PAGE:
Legal Ethics

Lawyer Suspended Partly for Phone Insults; Panel Discounts His Claim Woman Mistook 'Slug' Comment


image

Image from Shutterstock.

An Arizona lawyer who defended disciplinary charges by claiming he called a woman a “slug” rather than a “slut” has been suspended from law practice.

Meyer Ziman will be suspended for a year, followed by two years of probation, under the order issued by a hearing panel and the Arizona Supreme Court’s presiding disciplinary judge. He was accused of using graphic language to insult medical records personnel in two different phone conversations, the Legal Profession Blog reports. In another incident, he was accused of calling his clients “those f—— people” because of a disagreement, according to the order and opinion.

In the “slut” incident, Ziman was frustrated because of a botched response to his record request, according to the opinion. When asked to refax his request, he allegedly began yelling profanities. According to the employee, she told Ziman, “Excuse me, but you are talking to a lady.” His alleged reply: “You are nothing but a slut that works for a copy service.”

In his defense, according to the panel opinion, Ziman said he used the word “slug” because of the slow and cumbersome process. The panel called the explanation “implausible.”

In another conversation with a medical records employee, Ziman was accused of claiming to be so excited by the prospect of having to call back the next day that he had an orgasm. The employee hung up the phone, but Ziman allegedly called back and identified himself as “Maurie Sieman.” Ziman denied he used that name and said he didn’t remember the comment. In any event, he testified, at age 67 it would have been an impossible undertaking.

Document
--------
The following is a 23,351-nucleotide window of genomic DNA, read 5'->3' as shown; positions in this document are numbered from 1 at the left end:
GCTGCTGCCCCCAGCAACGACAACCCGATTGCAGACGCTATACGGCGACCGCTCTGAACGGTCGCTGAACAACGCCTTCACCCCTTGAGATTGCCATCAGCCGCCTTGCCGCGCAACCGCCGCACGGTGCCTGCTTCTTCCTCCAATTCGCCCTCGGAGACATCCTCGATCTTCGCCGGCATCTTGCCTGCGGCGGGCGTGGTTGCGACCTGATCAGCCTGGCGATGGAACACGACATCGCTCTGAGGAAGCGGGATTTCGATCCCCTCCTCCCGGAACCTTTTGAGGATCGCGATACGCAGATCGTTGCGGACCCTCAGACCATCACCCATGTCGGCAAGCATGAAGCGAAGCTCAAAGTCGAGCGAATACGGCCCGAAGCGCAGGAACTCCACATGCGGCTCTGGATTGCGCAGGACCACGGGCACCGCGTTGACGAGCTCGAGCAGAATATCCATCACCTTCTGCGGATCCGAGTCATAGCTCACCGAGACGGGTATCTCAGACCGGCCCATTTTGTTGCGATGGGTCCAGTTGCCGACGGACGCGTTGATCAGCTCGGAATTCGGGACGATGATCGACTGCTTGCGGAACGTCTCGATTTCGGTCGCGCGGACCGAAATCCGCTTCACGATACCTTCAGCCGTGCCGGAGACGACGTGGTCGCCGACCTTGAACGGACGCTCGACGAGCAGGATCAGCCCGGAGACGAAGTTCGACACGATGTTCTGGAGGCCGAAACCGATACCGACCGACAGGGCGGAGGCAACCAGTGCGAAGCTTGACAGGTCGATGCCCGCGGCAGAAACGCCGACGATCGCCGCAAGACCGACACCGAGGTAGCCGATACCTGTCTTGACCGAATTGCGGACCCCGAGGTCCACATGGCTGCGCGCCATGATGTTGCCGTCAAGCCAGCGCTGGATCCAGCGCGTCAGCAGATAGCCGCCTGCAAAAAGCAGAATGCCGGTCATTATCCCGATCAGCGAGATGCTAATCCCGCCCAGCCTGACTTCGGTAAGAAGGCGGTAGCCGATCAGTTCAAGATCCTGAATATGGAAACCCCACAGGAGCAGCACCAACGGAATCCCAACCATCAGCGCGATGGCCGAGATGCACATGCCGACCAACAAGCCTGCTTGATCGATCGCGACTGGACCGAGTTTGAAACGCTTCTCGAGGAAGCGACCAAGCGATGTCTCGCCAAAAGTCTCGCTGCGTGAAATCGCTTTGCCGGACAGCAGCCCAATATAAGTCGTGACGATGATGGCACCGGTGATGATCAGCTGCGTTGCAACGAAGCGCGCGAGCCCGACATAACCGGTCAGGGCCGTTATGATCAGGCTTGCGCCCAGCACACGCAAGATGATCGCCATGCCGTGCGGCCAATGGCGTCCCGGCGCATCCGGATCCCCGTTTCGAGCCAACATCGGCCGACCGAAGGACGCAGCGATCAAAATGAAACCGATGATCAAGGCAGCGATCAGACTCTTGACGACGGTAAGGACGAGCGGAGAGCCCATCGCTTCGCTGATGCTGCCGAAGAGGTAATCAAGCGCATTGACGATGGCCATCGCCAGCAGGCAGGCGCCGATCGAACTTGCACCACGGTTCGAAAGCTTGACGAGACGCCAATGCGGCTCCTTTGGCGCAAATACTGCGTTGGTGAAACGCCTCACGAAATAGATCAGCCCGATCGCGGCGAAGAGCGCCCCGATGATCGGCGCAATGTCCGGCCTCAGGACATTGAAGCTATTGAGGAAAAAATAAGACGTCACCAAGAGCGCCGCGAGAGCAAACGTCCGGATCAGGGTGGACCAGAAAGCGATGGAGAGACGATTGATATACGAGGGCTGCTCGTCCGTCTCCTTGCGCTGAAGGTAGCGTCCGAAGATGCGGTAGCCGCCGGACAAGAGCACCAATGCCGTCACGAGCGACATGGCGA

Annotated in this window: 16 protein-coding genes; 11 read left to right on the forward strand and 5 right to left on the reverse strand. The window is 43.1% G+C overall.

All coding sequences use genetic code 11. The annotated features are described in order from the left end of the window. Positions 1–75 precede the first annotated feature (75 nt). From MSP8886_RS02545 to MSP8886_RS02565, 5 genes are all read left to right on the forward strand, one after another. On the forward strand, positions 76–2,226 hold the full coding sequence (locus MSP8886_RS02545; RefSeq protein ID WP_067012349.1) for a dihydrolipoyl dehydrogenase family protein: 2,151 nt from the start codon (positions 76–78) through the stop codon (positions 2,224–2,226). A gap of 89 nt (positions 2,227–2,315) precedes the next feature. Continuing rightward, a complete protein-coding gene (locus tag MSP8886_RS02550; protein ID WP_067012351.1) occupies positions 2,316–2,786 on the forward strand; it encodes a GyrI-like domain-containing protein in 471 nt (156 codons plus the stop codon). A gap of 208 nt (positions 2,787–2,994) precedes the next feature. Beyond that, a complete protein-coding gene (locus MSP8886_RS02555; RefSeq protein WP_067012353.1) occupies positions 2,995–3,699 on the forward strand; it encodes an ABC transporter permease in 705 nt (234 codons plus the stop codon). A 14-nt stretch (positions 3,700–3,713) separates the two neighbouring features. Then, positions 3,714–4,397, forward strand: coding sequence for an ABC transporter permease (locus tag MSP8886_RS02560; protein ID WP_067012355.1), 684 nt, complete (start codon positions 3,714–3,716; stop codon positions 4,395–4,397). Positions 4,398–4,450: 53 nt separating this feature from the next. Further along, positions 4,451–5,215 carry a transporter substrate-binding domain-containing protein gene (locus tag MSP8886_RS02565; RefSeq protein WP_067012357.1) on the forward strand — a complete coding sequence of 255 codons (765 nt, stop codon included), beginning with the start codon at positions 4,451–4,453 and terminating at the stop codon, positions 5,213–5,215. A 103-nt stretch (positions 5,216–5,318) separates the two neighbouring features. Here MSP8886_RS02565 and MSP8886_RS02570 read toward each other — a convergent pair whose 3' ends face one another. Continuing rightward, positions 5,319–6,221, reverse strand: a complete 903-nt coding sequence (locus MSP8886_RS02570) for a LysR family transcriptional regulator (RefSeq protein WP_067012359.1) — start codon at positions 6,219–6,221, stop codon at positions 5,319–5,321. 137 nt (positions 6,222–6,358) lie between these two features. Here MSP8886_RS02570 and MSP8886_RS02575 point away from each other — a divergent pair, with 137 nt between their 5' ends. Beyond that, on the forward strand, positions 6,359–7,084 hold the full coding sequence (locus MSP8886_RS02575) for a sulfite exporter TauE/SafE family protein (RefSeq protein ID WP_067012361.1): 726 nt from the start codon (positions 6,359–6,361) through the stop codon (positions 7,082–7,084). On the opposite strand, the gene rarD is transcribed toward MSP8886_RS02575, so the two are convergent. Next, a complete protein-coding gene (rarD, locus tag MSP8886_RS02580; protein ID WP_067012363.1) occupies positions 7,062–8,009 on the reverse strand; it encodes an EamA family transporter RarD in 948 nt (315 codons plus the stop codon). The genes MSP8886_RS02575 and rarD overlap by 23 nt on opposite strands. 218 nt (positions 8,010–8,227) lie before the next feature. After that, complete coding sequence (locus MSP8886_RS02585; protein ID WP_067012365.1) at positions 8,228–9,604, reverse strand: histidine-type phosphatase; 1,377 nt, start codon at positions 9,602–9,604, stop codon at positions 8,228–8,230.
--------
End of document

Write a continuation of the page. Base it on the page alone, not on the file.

The hearing panel rejected Ziman’s claim that his comments were protected by the First Amendment. “Respondent brandishes his opinion as a battering ram, intentionally offending people,” the opinion said. “This panel does not believe these are ‘slips of the tongue’ or inadvertent. Respondent is intentional in his conduct and bull whips people by his words with a zeal. While in private life he may be as rude, offensive and demeaning as he chooses, in his professional life he may not hide behind his First Amendment rights to ignore his sworn responsibilities.”

Ziman did not immediately return a phone message seeking comment.

Previous:
Reports: DOJ Has Joined SEC in Looking at JPMorgan Chase After $2B Trading Loss

Next:
Federal Judge OKs Plan to Release Defendant in ATF Robbery Case If He Writes Book Reports


We welcome your comments, but please adhere to our comment policy. Flag comment for moderator.

Commenting is not available in this channel entry.